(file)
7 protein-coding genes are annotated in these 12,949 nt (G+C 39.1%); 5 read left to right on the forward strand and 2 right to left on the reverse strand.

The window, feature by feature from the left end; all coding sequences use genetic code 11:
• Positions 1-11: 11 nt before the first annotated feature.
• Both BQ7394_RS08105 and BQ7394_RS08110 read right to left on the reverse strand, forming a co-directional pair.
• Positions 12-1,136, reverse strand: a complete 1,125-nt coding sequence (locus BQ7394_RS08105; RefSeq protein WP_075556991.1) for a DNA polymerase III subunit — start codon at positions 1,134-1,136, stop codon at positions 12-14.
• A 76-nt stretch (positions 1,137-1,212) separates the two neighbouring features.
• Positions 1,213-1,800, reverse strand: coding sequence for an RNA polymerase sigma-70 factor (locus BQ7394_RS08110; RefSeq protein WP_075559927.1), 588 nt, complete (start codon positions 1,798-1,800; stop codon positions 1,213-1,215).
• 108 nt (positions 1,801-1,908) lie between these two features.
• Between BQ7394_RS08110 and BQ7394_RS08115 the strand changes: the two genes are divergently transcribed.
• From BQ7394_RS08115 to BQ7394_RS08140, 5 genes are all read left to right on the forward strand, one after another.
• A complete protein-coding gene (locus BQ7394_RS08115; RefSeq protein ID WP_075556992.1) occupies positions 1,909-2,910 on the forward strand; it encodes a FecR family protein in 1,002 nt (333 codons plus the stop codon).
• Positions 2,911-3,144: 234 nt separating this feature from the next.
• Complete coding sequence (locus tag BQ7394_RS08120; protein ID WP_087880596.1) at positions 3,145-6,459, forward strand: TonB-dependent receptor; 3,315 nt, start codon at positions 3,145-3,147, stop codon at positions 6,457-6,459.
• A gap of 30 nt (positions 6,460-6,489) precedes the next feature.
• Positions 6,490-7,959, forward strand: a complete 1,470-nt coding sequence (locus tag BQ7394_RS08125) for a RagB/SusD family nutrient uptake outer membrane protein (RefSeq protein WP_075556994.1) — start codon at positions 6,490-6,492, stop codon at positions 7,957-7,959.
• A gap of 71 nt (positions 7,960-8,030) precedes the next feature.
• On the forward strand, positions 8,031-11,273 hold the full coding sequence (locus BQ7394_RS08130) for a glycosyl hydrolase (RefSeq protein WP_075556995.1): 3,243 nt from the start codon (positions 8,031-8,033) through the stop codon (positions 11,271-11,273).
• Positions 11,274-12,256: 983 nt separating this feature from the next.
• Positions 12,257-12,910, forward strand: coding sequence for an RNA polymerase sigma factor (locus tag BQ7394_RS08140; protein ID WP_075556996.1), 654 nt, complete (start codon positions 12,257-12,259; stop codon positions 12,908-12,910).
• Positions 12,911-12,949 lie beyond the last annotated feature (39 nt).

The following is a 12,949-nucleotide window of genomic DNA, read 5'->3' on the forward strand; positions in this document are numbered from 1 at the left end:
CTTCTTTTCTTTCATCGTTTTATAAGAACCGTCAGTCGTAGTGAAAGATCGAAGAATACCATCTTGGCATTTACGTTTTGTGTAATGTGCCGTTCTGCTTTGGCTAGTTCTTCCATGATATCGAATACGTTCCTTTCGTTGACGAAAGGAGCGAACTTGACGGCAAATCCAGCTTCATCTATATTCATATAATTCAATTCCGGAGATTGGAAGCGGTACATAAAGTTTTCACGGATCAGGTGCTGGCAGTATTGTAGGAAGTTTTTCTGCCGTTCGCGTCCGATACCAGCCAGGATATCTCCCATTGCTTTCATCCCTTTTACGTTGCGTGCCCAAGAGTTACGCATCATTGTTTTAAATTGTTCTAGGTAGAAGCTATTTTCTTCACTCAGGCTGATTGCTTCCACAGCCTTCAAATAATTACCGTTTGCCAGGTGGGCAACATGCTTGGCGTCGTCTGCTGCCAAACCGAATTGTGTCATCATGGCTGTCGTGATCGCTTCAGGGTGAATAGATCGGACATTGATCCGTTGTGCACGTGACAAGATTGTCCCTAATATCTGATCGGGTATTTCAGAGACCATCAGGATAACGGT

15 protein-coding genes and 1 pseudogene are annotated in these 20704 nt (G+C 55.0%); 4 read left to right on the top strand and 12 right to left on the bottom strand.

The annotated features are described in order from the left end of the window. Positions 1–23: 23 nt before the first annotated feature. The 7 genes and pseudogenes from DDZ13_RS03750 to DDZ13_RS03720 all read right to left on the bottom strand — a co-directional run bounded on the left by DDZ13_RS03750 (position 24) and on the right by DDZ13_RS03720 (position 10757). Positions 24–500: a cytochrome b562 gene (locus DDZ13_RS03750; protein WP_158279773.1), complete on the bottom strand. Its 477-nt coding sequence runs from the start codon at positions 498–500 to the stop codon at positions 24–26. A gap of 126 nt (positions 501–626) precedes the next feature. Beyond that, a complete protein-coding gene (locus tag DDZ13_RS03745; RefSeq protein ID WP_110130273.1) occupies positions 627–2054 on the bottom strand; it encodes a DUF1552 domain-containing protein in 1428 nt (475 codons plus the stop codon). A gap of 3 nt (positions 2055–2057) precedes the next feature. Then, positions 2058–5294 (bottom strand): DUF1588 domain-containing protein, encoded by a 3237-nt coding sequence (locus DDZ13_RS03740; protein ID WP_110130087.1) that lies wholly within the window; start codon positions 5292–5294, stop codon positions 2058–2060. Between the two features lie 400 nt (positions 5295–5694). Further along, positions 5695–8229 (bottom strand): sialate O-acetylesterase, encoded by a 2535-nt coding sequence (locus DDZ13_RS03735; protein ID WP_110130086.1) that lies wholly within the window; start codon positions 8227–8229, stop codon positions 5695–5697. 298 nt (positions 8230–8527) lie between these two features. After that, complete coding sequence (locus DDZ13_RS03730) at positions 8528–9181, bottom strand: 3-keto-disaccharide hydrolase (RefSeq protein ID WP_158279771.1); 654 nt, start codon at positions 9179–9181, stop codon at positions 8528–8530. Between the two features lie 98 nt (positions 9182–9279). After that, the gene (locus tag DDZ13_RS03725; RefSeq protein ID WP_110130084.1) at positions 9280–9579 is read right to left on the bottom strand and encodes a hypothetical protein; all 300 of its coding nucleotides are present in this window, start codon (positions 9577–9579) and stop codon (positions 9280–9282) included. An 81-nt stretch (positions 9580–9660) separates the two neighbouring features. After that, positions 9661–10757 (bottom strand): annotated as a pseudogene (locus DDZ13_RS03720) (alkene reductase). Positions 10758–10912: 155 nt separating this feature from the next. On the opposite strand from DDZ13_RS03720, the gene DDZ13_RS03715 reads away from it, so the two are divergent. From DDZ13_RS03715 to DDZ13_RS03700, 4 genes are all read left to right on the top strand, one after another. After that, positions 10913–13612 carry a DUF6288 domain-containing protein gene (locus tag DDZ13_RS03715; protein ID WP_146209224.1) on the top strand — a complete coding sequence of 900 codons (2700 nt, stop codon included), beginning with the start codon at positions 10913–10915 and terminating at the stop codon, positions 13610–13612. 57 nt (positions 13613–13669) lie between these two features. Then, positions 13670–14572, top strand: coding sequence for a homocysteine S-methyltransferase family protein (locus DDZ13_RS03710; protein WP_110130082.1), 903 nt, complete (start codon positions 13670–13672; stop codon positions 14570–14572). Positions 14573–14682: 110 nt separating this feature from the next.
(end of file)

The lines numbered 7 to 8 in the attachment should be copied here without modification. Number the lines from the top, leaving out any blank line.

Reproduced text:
• Positions 1,213-1,800, reverse strand: coding sequence for an RNA polymerase sigma-70 factor (locus BQ7394_RS08110; RefSeq protein WP_075559927.1), 588 nt, complete (start codon positions 1,798-1,800; stop codon positions 1,213-1,215).
• 108 nt (positions 1,801-1,908) lie between these two features.